Choosing who you wish to implement the terms of your Will can be a difficult decision. After all, this is the person you will trust to ensure that your estate is administered according to your wishes. An executor is a person who is appointed by someone who is making a Will (also known as the testator) to carry out their instructions as set out in their Will.
If you have been appointed as an executor, several considerations should be borne in mind. Firstly, as an executor you will be taking on personal liability, it is important to ensure that you know what you are doing if you decide to proceed without obtaining any legal advice. Next, you should consider whether this is actually a role you are willing or able to take on. Acting as an executor can be complex and time-consuming.
Dependent on the value of a deceased person’s estate and whether any Inheritance Tax is payable, an executor will be responsible for dealing with HM Revenue & Customs and ensuring that any tax due on the estate is paid on time. As a general rule of thumb, it is our recommendation that accountants handle the income tax and Capital Gains reporting (if required). However, they will still need you, as executor, to provide them with the relevant information and sign off on the paperwork required.
In addition to attending to any Inheritance Tax matters, all of the estate’s assets will need to be ascertained and ingathered. An executor will also need to identify any outstanding debts to be paid and deal with the payment of these timeously and effectively.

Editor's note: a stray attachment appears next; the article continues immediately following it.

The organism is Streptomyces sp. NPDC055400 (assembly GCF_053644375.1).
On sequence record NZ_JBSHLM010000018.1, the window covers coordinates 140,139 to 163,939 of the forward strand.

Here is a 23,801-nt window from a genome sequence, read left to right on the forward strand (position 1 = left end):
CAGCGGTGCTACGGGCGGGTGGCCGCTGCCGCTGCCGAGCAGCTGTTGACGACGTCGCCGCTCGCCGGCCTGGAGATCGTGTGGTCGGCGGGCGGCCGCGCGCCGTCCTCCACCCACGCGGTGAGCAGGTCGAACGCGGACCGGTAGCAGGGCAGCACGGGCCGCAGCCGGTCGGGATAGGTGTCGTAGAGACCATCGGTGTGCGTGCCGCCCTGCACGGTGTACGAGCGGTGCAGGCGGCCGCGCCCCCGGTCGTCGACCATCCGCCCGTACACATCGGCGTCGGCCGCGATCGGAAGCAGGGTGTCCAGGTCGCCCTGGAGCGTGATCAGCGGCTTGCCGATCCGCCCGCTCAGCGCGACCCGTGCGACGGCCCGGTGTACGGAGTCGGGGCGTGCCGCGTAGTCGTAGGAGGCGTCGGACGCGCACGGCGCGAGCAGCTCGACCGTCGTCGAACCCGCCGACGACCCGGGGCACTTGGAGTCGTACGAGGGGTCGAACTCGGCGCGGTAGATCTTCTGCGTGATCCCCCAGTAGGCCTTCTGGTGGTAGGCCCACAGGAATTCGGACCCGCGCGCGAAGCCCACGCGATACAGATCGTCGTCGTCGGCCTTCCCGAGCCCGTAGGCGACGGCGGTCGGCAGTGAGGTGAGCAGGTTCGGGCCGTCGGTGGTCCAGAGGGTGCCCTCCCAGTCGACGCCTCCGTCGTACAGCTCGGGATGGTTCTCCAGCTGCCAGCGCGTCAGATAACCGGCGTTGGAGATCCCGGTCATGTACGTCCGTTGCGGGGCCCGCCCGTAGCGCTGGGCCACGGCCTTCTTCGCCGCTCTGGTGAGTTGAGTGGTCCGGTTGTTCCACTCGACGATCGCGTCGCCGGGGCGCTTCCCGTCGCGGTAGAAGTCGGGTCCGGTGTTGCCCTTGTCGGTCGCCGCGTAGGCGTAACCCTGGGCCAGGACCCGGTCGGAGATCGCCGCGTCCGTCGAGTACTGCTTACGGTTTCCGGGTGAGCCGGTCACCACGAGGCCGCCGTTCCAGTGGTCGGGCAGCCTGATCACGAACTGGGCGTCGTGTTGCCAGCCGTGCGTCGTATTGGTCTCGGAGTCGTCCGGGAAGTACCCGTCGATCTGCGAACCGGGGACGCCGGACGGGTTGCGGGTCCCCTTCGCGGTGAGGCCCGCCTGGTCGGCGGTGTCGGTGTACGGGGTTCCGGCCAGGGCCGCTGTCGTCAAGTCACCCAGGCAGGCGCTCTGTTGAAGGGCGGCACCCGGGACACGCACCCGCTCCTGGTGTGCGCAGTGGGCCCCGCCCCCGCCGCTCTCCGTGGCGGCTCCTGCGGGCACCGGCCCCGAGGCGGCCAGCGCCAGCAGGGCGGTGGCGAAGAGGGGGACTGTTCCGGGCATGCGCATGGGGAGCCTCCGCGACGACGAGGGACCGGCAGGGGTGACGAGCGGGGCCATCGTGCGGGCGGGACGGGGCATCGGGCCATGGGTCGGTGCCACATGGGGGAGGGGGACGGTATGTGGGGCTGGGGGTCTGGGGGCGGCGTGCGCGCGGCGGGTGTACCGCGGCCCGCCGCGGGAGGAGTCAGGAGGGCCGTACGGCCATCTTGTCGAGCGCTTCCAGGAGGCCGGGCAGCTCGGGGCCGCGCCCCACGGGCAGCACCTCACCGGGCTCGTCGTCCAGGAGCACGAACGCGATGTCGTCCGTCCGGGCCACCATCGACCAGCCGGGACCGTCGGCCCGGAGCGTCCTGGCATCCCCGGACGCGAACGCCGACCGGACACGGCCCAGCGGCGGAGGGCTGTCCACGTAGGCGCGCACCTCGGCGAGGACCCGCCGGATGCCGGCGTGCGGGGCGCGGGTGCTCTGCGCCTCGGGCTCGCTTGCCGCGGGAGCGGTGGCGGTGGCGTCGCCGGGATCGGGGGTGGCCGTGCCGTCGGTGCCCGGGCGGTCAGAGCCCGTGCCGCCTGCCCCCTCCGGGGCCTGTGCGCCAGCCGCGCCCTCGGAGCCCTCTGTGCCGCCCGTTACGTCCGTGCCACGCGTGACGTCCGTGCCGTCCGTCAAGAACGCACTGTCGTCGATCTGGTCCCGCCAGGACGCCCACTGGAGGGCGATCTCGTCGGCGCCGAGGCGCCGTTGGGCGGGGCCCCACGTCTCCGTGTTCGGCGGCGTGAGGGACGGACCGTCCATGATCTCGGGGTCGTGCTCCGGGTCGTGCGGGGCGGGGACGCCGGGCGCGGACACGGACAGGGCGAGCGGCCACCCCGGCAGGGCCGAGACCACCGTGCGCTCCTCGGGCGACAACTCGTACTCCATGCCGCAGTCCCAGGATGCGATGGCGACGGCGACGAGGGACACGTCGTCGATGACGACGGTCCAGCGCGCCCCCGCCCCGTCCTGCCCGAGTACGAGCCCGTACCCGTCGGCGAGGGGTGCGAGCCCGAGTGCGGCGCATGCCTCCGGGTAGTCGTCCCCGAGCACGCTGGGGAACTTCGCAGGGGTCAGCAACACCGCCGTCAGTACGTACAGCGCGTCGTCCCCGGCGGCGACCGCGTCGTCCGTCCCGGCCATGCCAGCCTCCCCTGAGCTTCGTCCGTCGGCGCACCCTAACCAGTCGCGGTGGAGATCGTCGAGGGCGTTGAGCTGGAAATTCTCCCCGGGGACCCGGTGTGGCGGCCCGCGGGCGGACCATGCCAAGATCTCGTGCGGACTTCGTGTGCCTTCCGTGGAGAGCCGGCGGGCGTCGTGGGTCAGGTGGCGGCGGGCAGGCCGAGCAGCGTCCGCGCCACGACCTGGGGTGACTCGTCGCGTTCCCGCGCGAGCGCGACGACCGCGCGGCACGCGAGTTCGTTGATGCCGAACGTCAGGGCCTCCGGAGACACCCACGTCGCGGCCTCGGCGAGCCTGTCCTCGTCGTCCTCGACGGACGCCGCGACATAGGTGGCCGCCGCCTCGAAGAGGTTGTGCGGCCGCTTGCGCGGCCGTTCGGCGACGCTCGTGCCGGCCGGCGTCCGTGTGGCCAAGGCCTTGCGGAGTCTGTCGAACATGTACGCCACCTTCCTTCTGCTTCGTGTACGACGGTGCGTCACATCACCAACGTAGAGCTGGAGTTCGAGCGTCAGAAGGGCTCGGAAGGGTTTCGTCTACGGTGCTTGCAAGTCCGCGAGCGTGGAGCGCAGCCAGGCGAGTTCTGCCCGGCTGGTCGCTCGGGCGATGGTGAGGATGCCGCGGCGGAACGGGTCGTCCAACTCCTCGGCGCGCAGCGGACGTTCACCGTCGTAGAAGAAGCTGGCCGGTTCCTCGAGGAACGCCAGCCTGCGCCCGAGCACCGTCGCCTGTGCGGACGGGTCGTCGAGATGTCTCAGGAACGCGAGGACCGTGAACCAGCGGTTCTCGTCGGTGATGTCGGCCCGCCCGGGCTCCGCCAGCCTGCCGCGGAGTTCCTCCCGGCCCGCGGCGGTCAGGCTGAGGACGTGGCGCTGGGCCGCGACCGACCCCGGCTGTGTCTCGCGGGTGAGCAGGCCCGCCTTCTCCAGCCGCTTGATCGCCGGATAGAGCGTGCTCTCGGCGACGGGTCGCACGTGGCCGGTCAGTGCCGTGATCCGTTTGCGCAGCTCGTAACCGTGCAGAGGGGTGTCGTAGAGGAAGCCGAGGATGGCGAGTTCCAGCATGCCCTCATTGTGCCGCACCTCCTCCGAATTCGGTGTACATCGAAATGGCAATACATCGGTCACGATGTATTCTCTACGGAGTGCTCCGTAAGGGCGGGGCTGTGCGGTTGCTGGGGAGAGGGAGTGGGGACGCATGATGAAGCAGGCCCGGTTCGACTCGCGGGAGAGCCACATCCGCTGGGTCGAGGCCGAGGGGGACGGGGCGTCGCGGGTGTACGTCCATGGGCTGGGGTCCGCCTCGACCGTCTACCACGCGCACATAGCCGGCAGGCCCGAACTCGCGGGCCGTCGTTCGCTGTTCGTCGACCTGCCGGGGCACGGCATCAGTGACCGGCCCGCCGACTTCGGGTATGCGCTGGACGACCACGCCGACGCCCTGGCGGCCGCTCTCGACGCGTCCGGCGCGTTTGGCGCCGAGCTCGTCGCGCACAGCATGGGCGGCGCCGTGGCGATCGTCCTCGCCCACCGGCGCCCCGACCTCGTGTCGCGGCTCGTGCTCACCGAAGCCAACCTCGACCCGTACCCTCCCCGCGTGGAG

If the testator made provision for legacies to be paid, the executor will also require to attend to payment of these. Dependent upon the value of the estate and if the estate is comprised of more than just cash, decisions about how to satisfy the Will legacies may be required, whether this be selling or transferring the assets. Different tax consequences can follow depending on the choices which are made.
Perhaps, most importantly, all of the beneficiaries of a Will need to be located and contacted regarding what has been left to them and this is another responsibility that the executor must deal with. If the address details of beneficiaries are unknown and there is no way to contact them, it may be necessary to instruct a tracing agent to locate the relevant beneficiaries. Again, this is the executor’s responsibility.
If you find yourself appointed as an executor under a Will, it is crucial to consider whether this is a role you are able to perform effectively. Seeking advice from a solicitor specialising in executry work will be a key part of this decision. The legal costs which a solicitor charges will be a post-death estate expense which will be deductible from the estate and not payable by you personally.
Should you wish to discuss the appointment of an executor in your Will or, if you now require to act as executor but aren’t sure where to turn, please do not hesitate to contact a member of our Wills and Executries team who would be pleased to assist.